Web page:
flout social distancing rules, but he's going to continue to enforce them
against lockdown opponents.

Worse yet, Slate reports that:

Facing a slew of media requests asking about how protests might be a risk
for COVID-19 transmission, a group of infectious disease experts at the
University of Washington, with input from other colleagues, drafted a
collective response. In an open letter published Sunday, they write that
"protests against systemic racism, which fosters the disproportionate burden
of COVID-19 on Black communities and also perpetuates police violence, must
be supported."… By Tuesday afternoon, more than 1,000 epidemiologists,
doctors, social workers, medical students, and other health experts had
signed the letter.

So much for the "expert public health community."

I don't think anyone who knows me would describe me as at all credulous, but
I think I need to get even more cynical.

A final thought: For many of the left, anti-racism is basically a religion,
and they don't want the Covid crisis to interfere with an important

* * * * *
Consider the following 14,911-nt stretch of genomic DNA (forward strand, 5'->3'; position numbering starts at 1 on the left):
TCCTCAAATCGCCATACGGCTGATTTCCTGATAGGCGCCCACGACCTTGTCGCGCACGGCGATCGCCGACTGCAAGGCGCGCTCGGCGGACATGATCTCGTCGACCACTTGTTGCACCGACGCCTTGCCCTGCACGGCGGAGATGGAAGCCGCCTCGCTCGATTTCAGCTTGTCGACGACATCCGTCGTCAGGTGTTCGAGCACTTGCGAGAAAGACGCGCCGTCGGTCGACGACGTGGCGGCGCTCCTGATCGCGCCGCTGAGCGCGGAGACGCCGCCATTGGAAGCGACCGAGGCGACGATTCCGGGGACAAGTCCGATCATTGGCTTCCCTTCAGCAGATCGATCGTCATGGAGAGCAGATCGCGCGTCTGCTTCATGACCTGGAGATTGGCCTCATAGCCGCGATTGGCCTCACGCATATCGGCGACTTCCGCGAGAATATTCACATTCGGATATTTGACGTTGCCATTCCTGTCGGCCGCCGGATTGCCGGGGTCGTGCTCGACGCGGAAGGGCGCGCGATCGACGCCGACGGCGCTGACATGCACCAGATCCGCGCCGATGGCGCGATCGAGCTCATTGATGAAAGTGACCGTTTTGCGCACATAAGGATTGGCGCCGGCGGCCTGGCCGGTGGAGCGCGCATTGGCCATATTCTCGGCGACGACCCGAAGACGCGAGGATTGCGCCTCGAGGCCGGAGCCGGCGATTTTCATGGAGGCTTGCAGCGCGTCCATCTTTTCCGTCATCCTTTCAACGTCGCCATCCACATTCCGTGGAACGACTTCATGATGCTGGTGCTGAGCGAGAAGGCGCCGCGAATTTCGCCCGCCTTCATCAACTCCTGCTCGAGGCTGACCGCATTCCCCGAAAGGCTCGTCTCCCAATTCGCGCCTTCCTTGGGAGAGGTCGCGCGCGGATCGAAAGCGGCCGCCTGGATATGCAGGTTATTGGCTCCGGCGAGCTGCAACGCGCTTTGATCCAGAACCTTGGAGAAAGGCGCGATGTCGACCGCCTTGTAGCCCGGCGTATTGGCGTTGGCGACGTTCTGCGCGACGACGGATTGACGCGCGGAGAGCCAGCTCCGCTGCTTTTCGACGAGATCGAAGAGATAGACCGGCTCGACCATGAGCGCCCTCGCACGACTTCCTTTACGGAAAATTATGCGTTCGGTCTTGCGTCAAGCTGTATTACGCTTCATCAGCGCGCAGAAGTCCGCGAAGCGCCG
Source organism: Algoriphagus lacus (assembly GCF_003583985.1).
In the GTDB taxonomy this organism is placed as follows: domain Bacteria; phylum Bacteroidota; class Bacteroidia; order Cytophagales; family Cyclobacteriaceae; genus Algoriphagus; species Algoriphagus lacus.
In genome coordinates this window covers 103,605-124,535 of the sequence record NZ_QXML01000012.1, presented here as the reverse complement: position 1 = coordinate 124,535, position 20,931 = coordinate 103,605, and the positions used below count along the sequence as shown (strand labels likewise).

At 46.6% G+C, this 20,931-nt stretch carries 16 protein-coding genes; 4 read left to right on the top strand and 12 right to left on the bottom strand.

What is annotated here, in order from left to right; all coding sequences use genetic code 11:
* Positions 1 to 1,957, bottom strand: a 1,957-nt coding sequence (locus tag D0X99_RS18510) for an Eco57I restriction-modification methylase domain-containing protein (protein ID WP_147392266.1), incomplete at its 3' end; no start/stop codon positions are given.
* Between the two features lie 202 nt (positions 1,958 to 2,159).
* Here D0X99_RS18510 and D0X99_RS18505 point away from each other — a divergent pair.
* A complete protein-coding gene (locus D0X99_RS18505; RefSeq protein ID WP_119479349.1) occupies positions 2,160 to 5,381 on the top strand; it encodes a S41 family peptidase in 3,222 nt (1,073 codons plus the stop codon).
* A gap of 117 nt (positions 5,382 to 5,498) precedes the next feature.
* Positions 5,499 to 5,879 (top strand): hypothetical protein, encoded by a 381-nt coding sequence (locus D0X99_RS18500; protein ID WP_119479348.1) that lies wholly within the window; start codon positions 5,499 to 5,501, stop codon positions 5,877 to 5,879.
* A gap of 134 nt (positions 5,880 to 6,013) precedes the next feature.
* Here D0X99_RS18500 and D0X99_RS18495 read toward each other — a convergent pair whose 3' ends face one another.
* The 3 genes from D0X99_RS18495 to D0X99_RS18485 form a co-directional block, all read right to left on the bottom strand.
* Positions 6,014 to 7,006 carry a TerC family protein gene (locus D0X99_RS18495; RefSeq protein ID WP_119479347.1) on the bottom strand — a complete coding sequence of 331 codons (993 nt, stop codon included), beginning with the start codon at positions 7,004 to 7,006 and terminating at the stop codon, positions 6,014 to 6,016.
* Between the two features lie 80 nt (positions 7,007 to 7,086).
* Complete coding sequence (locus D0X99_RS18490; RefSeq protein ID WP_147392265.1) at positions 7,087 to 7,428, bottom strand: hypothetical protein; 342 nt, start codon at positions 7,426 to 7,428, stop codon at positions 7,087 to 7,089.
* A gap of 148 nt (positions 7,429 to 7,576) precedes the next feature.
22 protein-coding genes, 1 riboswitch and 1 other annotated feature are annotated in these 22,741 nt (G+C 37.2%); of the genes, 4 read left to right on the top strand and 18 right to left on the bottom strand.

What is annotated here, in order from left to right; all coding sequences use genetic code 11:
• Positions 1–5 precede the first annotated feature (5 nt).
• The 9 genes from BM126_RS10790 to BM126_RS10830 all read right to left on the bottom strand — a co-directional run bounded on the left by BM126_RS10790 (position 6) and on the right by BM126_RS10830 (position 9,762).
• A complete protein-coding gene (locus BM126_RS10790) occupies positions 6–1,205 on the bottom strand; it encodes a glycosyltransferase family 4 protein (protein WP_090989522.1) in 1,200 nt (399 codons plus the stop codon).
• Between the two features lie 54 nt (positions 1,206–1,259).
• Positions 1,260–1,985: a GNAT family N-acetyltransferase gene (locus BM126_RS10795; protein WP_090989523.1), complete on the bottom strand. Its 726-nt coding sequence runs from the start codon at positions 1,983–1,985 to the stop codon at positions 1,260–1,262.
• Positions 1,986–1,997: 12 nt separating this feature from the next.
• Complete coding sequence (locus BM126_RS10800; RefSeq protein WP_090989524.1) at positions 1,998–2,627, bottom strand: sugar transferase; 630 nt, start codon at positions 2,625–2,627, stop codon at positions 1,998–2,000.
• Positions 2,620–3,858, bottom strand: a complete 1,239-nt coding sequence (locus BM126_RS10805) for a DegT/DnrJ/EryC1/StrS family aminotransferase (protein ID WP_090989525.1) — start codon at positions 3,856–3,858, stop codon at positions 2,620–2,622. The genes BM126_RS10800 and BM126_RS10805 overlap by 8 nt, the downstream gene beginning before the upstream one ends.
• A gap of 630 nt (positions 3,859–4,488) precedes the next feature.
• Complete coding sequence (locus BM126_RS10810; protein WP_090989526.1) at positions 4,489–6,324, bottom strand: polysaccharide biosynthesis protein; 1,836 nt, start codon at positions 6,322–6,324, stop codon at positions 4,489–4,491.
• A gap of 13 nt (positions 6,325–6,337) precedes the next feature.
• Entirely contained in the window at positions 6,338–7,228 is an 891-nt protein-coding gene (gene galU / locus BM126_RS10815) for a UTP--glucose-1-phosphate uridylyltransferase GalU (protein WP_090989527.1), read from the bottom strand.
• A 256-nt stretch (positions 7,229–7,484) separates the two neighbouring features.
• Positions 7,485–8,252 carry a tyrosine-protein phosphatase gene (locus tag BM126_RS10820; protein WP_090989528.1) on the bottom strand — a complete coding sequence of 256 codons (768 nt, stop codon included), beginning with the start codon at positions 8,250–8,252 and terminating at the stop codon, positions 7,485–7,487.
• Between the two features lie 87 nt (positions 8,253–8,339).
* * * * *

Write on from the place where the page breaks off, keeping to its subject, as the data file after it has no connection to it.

anti-racism ritual, protest. But when it comes to accommodating actual
religion, like having a religious quorum at a funeral? Feh, that's not
important."- David Bernstein
>Thus, the only **healthy** way to end the COVID-19 pandemic is for us,
>the people of America, to rapidly find out at any given moment,
>including while On-line, who among us are unwittingly contagious (i.e.
>pre-symptomatic or asymptomatic) in order to convince them to call
>their doctor and voluntarily self-quarantine per their doctor in hopes
>of stopping this pandemic so that our economy can recover here in the
>U.S.

>In the interim, I am indeed wonderfully hungry (
>http://bit.ly/RapidTestCOVID-19 ) and hope you, Michael, also have a
>healthy appetite too.

>So how are you ?

I am wonderfully hungry!


Michael

Andrew B. Chung, MD/PhD

unread,